Merck KGaA announced a positive end to FY2012 with total revenues across its divisions standing at €11.2bn ($14.6bn) up 8.7% on 2011. As it implements its ‘Fit for 2018 ’policy, the company has realized €115m in net savings with €100m coming from the Merck Serono division – twice the amount estimated in the company’s guidance for the year.
In an earnings report Chairman of the Executive Board Karl-Ludwig Kley said Merck Serono’s revenue growth of 5% on the previous year was complimented by restructuring efforts which “made progress much faster” than expected.
In a specific callout to the media Kley said: “Backlogs in the pipeline are a matter of the past” and that future headlines would be concentrating on the new “streamlined” pipeline as hangover projects from Serono’s old organization have now been finished with. The Merck-Serono (known as EMD Serono in the US) merger was completed in 2007.
However, while Kley also focused on Merck Serono’s largest selling product Rebif – a multiple sclerosis treatment – which generated €1.9bn of revenue and was up thanks to recent price hike in the US – much of the major cuts in cost have come from facility shuttering and a cull in personnel.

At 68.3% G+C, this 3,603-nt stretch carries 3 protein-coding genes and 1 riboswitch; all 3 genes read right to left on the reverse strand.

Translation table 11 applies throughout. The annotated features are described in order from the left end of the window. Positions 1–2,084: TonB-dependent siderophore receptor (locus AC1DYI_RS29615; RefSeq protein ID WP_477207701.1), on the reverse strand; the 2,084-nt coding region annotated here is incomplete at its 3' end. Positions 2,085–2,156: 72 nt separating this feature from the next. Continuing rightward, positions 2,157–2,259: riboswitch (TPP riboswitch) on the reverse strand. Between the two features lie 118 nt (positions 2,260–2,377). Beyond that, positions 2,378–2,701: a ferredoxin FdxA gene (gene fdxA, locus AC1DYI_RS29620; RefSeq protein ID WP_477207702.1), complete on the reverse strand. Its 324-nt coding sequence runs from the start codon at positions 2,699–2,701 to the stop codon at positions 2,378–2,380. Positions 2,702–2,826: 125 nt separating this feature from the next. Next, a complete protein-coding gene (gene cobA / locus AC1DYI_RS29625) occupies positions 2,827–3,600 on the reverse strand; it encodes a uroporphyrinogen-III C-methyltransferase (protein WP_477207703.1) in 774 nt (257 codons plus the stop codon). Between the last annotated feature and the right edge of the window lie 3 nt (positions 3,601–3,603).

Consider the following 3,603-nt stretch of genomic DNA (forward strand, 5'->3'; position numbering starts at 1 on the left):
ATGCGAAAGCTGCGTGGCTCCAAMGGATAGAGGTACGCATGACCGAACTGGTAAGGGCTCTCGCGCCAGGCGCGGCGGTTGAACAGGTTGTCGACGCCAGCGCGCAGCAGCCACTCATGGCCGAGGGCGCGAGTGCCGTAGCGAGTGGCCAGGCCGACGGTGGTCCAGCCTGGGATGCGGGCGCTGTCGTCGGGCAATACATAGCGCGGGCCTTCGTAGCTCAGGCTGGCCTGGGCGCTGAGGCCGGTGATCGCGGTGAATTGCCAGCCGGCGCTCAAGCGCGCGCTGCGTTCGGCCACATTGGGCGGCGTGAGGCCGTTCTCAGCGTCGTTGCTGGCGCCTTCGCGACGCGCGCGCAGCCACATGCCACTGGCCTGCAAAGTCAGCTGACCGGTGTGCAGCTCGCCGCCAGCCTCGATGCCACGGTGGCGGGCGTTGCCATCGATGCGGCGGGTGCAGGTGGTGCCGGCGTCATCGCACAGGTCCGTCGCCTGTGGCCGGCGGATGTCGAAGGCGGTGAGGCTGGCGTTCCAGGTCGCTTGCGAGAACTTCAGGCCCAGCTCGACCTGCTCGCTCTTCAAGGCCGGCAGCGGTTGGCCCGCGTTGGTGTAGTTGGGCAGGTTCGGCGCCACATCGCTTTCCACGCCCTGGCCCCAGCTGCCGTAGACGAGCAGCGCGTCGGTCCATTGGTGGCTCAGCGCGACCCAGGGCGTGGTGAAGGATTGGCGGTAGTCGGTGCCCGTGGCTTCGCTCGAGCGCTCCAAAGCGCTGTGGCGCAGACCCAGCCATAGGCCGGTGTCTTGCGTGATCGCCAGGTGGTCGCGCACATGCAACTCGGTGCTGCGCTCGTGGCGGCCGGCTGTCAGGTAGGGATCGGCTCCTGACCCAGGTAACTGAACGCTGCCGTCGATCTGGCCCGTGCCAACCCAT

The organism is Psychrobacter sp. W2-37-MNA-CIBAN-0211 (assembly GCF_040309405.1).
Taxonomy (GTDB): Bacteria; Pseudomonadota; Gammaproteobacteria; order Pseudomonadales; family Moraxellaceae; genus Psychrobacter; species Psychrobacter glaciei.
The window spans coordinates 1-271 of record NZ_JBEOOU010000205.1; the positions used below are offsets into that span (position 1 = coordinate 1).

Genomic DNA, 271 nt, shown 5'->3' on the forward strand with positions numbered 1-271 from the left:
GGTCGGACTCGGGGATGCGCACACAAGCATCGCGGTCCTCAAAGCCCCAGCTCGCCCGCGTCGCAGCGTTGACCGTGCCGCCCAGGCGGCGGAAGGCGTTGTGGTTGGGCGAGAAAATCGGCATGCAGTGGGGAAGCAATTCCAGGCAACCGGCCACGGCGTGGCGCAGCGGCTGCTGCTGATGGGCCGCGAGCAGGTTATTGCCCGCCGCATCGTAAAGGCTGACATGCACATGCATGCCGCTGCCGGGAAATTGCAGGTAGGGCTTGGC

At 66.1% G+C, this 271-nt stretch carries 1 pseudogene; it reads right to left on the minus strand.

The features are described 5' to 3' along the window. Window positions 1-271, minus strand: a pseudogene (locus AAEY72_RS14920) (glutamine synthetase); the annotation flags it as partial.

The headcount dropped to 38,814 from 40,676 in the past year yet according to Kley “the majority of redundancies will come in 2013-4.”
Last year the Swiss headquarters of the company shut resulting in a loss of 500 jobs, and closures and cutbacks at a number of production plants have also played a role in Merck’s cost-savings initiatives. Kley said these closures were necessary “in order to increase utilization from 60% to 80%” across Merck’s facilities.
He also mentioned the soon-to-be-shut plant in Hull, UK, which, according to Kley in November’s Q3 earnings conference will have its manufacturing and packaging activities relocated and outsourced.
There was some positive news regarding jobs as Kley announced that “in emerging markets we have increased headcount” as the company again demonstrated its commitment to its ‘Fit for 2018’ policy, restructuring and moving away from stagnant areas.
Merck Serono’s sales outside Europe stood at 58% in 2012 with the majority of business coming from the US. For emerging markets organic growth grew by 6.8% to a total of €1.7bn.
Kley said Merck had “made great progress” across all divisions in implementing the strategy and the “continued shift from Europe to higher growth regions” already saw a 9% increase in sales from these markets as they become Merck’s major revenue source in the longterm.